It was circa January 1974. I was 11, and I wanted my ears pierced for my 12th birthday.
I began a full fledged lobbying campaign which would put the gun, car and oil lobbies to shame. I pressed my case at every available moment: in car rides, at the dinner table, at bedtime. I marshaled intellectual arguments (I have considered the risks and benefits) and psychological (I am the only one in my class without pierced ears, did you know Nancy got hers done when she as a baby?).
My mother's main objection (and perhaps my father's) was that I would change my mind and would let the holes close up and would be forever scarred. My grandmother (Mom's mother) had them pierced in the 1950's and she still bore scars some twenty years later.
At long last, my parents relented. What seemed to be the the turning point? There was a humour column in the Toronto Star which was written by a father detailing the battle in his home with his almost 9 year old daughter on the very same subject. The column concluded with a closed-doors negotiating session between father and daughter. The result was a compromise: daughter could have her ears pierced for her ninth birthday, but she would wait until at least 13 to marry.
The only condition was that it had to be done by our doctor. The great irony in all this, was that when the appointed day came, my Mom also got her ears pierced and she was a great lover of pretty (and expensive) ear rings.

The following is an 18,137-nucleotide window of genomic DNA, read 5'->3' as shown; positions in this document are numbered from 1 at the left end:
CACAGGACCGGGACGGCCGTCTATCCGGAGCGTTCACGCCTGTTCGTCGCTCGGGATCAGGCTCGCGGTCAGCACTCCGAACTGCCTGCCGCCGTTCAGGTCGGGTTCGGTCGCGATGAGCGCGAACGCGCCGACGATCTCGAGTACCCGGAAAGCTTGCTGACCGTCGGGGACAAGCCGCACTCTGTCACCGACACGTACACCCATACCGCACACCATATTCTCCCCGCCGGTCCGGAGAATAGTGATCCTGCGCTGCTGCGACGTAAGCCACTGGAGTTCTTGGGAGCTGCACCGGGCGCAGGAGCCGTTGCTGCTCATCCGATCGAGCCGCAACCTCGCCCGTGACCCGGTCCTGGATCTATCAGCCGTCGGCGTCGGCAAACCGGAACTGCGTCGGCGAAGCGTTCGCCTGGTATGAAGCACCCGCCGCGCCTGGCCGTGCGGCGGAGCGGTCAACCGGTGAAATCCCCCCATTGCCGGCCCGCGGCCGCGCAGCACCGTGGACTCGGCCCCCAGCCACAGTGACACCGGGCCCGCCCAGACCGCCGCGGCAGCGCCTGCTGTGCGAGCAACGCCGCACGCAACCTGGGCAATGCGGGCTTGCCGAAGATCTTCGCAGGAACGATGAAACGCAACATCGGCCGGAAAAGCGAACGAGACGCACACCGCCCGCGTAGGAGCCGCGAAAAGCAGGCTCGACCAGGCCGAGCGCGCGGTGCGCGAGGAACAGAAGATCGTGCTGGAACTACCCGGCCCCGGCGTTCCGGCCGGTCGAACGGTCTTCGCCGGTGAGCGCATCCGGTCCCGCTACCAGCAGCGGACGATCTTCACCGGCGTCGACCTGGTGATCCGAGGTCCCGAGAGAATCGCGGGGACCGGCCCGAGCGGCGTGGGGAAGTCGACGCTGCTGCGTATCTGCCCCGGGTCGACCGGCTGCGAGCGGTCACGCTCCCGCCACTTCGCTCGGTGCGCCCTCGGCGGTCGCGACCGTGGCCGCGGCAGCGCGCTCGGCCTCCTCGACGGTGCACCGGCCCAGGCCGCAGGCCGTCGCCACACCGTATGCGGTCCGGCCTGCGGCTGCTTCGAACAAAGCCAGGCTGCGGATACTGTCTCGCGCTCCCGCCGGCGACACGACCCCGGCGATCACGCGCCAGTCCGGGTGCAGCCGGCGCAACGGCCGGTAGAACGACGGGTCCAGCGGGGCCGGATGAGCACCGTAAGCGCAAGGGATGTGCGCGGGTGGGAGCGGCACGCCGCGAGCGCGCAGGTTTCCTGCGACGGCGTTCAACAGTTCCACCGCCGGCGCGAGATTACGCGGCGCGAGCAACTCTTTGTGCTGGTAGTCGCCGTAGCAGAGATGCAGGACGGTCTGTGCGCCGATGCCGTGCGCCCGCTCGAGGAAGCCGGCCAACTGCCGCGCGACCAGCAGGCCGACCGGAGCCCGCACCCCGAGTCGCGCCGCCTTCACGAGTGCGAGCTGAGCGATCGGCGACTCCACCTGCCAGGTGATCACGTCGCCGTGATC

Sydney started asking about getting her ears pieced in kindergarten. I was not keen on it and thought 8 might be an appropriate age. But remembering the battle royale I had waged, I wanted to tread softly. So I did a little ignoring. Asked a few questions. Then I said "you know to pierce them, they have to put needles in your ears?"
"Never mind Mommy".
Sydney spent the better part of two years dreading the shots she needed to go to kindergarten. She would have taken deferred acceptance to school (which she was dearly looking forward to) if she could also defer the shots. So voluntarily signing up for needles in her ears, was not something she was prepared to do.
But this past summer as Sydney approached her ninth birthday, I got a different answer to my question about the needles.
"Then I'm ready Mommy."
Having delayed this operation for 4 years, you might think that I should also be ready. I wasn't. In the past 4 months I have visited Claire's, the undisputed champ of ear piercings in our area, at least six times to conduct a one woman inquiry into the process. One might think I was worried about the sanitary conditions, or the ability of a twenty something to do this properly. No. I had a grave and irrational fear that the holes would not be place symmetrically I heard about the markings, the gun, the process. All of it. I heard about how many they do, the best time to come, the merits of having both ears done at once.
I managed to convince Sydney to defer the piercing from her birthday in September to Christmas with the promise of a fantastic birthday gift and by promising she could have it done before Christmas. So as December marched on I had competing fears of Sydney getting her ears pierced and my pathological distaste for visits to busy malls.
Finally on a day with symmetry suitable for my symmetry obsessed self (12-12-12) we went to the mall:
All pronounced by Mommy to be suitably symmetrical (after only a minor panic attack).